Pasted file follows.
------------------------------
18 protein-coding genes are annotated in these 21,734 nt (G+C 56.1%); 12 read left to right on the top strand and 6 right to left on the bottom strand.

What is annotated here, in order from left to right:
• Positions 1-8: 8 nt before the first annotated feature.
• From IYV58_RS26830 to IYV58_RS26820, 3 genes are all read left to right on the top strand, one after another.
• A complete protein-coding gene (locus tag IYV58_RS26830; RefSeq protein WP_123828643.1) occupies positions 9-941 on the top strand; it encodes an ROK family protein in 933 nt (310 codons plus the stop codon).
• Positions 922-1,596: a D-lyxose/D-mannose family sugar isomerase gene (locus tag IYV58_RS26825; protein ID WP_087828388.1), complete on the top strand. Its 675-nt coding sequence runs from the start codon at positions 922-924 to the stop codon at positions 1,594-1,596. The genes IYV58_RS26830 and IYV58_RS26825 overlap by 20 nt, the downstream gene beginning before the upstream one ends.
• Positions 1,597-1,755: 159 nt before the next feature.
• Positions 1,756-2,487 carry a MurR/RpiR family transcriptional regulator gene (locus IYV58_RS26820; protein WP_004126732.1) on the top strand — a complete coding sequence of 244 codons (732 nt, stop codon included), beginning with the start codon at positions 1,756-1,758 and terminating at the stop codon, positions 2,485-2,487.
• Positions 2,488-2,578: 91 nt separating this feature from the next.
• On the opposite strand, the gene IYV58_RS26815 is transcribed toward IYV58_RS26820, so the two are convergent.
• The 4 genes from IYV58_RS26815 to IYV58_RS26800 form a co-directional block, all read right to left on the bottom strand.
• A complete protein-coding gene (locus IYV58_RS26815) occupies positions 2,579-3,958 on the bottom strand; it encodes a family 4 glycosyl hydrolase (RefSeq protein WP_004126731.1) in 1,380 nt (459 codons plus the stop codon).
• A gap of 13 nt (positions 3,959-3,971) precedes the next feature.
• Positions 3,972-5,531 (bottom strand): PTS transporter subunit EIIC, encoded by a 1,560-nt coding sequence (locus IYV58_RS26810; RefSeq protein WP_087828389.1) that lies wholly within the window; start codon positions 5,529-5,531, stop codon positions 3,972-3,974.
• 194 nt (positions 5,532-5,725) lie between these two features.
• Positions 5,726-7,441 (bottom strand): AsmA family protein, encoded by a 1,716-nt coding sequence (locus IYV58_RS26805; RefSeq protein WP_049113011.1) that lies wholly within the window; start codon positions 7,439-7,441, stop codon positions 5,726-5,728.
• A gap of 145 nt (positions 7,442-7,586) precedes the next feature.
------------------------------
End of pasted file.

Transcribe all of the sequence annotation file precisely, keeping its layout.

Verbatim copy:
18 protein-coding genes are annotated in these 21,734 nt (G+C 56.1%); 12 read left to right on the top strand and 6 right to left on the bottom strand.

What is annotated here, in order from left to right:
• Positions 1-8: 8 nt before the first annotated feature.
• From IYV58_RS26830 to IYV58_RS26820, 3 genes are all read left to right on the top strand, one after another.
• A complete protein-coding gene (locus tag IYV58_RS26830; RefSeq protein WP_123828643.1) occupies positions 9-941 on the top strand; it encodes an ROK family protein in 933 nt (310 codons plus the stop codon).
• Positions 922-1,596: a D-lyxose/D-mannose family sugar isomerase gene (locus tag IYV58_RS26825; protein ID WP_087828388.1), complete on the top strand. Its 675-nt coding sequence runs from the start codon at positions 922-924 to the stop codon at positions 1,594-1,596. The genes IYV58_RS26830 and IYV58_RS26825 overlap by 20 nt, the downstream gene beginning before the upstream one ends.
• Positions 1,597-1,755: 159 nt before the next feature.
• Positions 1,756-2,487 carry a MurR/RpiR family transcriptional regulator gene (locus IYV58_RS26820; protein WP_004126732.1) on the top strand — a complete coding sequence of 244 codons (732 nt, stop codon included), beginning with the start codon at positions 1,756-1,758 and terminating at the stop codon, positions 2,485-2,487.
• Positions 2,488-2,578: 91 nt separating this feature from the next.
• On the opposite strand, the gene IYV58_RS26815 is transcribed toward IYV58_RS26820, so the two are convergent.
• The 4 genes from IYV58_RS26815 to IYV58_RS26800 form a co-directional block, all read right to left on the bottom strand.
• A complete protein-coding gene (locus IYV58_RS26815) occupies positions 2,579-3,958 on the bottom strand; it encodes a family 4 glycosyl hydrolase (RefSeq protein WP_004126731.1) in 1,380 nt (459 codons plus the stop codon).
• A gap of 13 nt (positions 3,959-3,971) precedes the next feature.
• Positions 3,972-5,531 (bottom strand): PTS transporter subunit EIIC, encoded by a 1,560-nt coding sequence (locus IYV58_RS26810; RefSeq protein WP_087828389.1) that lies wholly within the window; start codon positions 5,529-5,531, stop codon positions 3,972-3,974.
• 194 nt (positions 5,532-5,725) lie between these two features.
• Positions 5,726-7,441 (bottom strand): AsmA family protein, encoded by a 1,716-nt coding sequence (locus IYV58_RS26805; RefSeq protein WP_049113011.1) that lies wholly within the window; start codon positions 7,439-7,441, stop codon positions 5,726-5,728.
• A gap of 145 nt (positions 7,442-7,586) precedes the next feature.